Mexico has awarded the engineering contract for its $7.4bn Mayan rail line to a Spanish-Mexican consortium, which entered the lowest of eight bids.
Fonatur, the country’s tourism board, awarded the $15m deal to a team made led by Key Capital and including Senermex IngenierÃa y Sistemas, the Mexican subsidiary of Spanish engineer Sener, reports business magazine El CEO.
The other consultants are Daniferro Tools, and Geotecnica y SupervisiÃ³n Técnica of Mexico. The competition, launched in May, was open only to domestic firms and the Mexican subsidiaries of foreign companies.
The consortium will carry out topographical and geotechnical studies to plan the route for the 1,500km line. This is expected to take about eight months, allowing lines to be laid in the first quarter of next year.
The line will cross the Yucatán peninsula in southeast Mexico, crossing the states of Tabasco, Chiapas, Campeche, Yucatán and Quintana Roo. The project extends a previous plan to build a 900km line through Quintana Roo, Chiapas and Tabasco. Finance will come from funds collected through Mexico’s tourism tax, which amount to about $370m a year.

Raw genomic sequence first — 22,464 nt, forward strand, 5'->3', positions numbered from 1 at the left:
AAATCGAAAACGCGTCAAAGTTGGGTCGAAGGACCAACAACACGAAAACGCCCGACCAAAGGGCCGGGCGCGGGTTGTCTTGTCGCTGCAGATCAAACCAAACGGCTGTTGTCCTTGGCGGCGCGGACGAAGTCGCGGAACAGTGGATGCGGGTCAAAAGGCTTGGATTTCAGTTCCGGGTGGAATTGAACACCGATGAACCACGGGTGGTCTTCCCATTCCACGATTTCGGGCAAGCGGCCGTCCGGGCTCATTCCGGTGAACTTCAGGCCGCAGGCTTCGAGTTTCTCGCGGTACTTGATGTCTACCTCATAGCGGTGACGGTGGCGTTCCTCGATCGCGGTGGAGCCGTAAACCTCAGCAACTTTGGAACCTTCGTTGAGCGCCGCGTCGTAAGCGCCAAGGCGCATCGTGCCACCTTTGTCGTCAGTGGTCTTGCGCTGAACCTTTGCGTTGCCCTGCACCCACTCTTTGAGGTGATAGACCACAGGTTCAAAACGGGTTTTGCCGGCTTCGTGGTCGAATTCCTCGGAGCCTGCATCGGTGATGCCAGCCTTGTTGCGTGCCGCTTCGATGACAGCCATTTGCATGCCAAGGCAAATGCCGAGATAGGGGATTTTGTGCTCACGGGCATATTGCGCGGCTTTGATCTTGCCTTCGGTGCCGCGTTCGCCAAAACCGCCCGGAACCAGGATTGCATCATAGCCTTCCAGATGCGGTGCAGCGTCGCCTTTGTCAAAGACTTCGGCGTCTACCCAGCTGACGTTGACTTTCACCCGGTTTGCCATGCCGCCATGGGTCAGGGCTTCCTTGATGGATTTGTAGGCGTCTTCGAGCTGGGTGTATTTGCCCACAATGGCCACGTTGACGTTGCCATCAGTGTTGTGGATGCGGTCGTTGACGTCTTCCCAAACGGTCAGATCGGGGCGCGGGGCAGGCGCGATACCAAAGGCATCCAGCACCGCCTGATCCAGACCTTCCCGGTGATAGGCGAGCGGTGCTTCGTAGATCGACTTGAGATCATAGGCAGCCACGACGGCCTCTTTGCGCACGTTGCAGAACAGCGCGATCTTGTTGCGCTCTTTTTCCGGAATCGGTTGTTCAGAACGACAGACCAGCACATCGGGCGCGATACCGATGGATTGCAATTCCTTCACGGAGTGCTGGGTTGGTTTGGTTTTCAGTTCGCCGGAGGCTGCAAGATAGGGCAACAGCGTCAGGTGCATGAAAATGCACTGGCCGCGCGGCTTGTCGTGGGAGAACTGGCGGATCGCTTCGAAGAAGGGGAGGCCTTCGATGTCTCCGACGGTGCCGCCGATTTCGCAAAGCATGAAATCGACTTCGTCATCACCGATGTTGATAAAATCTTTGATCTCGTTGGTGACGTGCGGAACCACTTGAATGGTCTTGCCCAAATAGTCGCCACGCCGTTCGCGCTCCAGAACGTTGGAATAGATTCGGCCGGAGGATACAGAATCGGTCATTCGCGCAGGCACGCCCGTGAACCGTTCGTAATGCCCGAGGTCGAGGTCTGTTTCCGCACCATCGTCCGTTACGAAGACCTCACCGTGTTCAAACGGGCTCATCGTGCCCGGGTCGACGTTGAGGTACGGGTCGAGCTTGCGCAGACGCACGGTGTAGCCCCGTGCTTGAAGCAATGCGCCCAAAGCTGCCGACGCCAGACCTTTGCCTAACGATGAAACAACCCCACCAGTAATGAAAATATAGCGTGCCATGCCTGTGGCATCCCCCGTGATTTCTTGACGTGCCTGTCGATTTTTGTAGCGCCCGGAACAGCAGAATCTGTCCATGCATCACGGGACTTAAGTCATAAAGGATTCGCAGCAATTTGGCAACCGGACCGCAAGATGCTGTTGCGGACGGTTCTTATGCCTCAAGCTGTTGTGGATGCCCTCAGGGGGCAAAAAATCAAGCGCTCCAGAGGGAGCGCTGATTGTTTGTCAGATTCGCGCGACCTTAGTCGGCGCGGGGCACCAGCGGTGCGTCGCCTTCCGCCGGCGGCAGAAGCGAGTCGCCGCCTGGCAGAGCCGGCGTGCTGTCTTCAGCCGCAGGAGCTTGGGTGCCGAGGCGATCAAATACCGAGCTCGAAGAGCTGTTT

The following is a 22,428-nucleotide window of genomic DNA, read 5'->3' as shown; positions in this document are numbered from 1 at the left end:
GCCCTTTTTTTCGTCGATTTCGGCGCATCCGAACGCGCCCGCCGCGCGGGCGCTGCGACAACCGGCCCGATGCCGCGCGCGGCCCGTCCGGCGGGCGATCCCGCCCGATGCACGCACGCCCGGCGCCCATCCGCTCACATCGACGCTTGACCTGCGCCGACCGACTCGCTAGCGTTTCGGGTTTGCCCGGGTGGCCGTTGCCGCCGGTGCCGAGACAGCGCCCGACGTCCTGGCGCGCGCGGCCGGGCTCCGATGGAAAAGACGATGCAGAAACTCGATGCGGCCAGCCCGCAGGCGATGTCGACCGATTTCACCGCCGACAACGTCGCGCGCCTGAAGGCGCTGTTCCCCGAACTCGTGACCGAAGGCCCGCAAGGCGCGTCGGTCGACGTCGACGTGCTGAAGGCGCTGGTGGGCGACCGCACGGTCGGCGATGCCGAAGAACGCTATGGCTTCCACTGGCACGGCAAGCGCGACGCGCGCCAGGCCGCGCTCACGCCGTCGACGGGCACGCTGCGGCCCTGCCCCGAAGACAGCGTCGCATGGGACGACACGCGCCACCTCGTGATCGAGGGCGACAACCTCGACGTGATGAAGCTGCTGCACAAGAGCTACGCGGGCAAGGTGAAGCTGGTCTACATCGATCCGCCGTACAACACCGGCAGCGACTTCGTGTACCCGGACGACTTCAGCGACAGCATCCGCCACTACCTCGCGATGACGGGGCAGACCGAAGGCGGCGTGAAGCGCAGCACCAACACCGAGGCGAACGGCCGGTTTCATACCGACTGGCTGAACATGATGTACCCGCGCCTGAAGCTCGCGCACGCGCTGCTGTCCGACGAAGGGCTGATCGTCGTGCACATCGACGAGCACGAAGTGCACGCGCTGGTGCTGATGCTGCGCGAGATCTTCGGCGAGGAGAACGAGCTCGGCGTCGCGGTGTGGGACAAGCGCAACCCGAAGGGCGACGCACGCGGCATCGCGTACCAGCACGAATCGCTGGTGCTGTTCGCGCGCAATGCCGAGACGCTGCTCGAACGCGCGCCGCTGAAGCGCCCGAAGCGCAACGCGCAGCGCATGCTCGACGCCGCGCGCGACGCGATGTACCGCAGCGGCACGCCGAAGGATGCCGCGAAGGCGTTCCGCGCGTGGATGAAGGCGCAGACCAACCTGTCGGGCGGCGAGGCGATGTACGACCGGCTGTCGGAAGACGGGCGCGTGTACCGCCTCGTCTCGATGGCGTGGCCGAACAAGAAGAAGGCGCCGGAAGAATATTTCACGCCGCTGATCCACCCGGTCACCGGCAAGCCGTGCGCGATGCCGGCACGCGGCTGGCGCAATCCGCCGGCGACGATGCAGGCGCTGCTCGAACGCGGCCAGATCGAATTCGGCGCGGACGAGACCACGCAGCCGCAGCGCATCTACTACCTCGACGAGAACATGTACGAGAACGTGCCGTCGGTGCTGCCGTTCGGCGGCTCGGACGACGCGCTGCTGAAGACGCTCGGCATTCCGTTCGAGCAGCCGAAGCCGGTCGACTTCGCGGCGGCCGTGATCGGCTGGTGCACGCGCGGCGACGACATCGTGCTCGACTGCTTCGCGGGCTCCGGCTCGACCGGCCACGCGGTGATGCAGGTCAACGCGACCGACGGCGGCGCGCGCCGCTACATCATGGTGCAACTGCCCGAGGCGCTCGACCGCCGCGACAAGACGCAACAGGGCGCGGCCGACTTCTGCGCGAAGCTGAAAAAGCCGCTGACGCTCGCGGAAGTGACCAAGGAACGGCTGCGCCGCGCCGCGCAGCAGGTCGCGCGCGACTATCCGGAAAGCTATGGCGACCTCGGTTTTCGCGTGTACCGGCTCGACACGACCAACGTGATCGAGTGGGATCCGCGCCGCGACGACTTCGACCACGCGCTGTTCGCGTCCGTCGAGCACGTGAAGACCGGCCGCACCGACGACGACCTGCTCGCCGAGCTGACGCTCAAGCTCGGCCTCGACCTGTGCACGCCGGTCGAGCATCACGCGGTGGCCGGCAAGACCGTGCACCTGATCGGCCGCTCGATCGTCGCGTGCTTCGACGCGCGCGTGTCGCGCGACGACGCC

The project, which was approved by a referendum in November last year, has been championed by Mexican president Andres Manuel Lopez Obrador, who said it would open up "one of the most culturally important regions in the world".
The contract will now be reviewed by the Ministry of Finance with a view to being signed in the next two weeks.
Image: Temple of the Masks in Kabah (Rob Young/CC BY-SA 3.0)